One of the most interesting findings, which is an outlier compared to other data in the market, is the overwhelmingly favorable perception of mobile ads, which were viewed by 70% of these study participants as "a personal invitation." That's an incredibly positive finding for mobile advertising. 

Screen shot 2012-05-17 at 8.15.30 AM

Another very interesting finding is that mobile users who click on ads are mostly not immediately interested in buying. They want to learn more about a product or service. Many also want to see related products or services (presumably to see what their options are). 

All this suggests that mobile (display) advertising exists somewhere between pure awareness and direct response. Most people -- at least in this sample -- are not prepared to buy immediately in response to mobile display ads. Search is a different matter because of the directed nature of the consumer behavior vs. display. 

Screen shot 2012-05-17 at 8.15.51 AM

Finally the study indicates that the best way to make mobile ads relevant to users is to localize and personalize them. Personalization is OK, according to the study, with permission (hard to execute for marketers). But localization can more easily be done without capturing personal or behavioral data.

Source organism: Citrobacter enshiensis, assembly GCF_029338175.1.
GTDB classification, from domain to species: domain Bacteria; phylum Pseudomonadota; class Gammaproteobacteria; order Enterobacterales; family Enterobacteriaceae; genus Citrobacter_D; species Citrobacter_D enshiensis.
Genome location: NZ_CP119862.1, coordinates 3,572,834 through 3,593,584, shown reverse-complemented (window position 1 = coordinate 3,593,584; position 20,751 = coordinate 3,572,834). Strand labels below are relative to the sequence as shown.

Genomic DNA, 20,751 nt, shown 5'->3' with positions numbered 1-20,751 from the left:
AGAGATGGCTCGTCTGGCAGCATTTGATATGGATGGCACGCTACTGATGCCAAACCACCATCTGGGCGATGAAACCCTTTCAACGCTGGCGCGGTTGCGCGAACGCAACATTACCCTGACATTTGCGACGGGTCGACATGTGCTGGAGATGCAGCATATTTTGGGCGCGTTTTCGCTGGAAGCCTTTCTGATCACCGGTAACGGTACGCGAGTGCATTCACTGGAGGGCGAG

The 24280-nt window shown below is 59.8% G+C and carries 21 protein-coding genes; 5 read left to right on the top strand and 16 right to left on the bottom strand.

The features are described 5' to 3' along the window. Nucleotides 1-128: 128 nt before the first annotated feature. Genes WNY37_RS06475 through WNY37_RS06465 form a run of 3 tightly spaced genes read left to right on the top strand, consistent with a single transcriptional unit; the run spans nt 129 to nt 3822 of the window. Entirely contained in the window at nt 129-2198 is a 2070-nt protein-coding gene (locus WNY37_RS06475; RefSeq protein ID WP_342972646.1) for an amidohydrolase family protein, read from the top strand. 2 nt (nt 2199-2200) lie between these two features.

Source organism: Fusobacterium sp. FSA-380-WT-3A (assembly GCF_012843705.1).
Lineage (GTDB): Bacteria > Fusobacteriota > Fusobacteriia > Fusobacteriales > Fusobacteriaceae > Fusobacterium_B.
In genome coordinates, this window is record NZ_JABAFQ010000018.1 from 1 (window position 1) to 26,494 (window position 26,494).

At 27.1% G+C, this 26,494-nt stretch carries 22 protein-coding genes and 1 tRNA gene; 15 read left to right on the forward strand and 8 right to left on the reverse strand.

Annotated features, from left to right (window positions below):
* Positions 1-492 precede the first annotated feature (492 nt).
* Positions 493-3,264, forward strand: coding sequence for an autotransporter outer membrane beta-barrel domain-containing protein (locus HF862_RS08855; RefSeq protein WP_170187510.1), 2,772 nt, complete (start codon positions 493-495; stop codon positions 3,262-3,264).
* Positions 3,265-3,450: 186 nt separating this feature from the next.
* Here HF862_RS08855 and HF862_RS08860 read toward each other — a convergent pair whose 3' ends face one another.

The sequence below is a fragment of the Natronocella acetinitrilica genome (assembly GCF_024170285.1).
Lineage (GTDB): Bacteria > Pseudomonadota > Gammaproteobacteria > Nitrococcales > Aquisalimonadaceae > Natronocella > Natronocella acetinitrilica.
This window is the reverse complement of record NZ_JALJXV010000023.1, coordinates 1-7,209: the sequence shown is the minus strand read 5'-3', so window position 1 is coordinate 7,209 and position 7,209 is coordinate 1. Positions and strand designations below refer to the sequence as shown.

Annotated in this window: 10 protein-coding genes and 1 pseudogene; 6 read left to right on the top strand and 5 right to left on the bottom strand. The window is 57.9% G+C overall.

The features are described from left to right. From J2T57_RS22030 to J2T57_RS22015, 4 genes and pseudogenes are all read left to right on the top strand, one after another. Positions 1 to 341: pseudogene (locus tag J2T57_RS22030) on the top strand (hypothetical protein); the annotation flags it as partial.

Screen shot 2012-05-17 at 8.16.17 AM

Samsung Near Bottom of Satisfaction Index for Handset Makers

The University of Michigan's American Consumer Satisfaction Index for May is out. I've pulled two categories: wireless carriers and mobile handsets. The chart immediately below reflects that of the four major US mobile carriers Sprint beats Verizon by a single satisfaction point. They're all clustered very closely together however. 

Screen shot 2012-05-16 at 5.48.44 AM

The next chart is more interesting. It shows consumer satisfaction with smartphone brands. 

Apple comes out on top (83), followed by Nokia, LG and HTC (75). HTC and Motorola are two points behind them. Interestingly, Samsung -- which is now the largest handset maker in the world -- is 12 points behind Apple (71). The only company to score more poorly than Samsung is RIM.

Screen shot 2012-05-16 at 5.48.59 AM

People at the ACSI say that these numbers are predictive of future consumer behavior. A low score implies declining future sales. By the same token a high score should predict positive sales activity.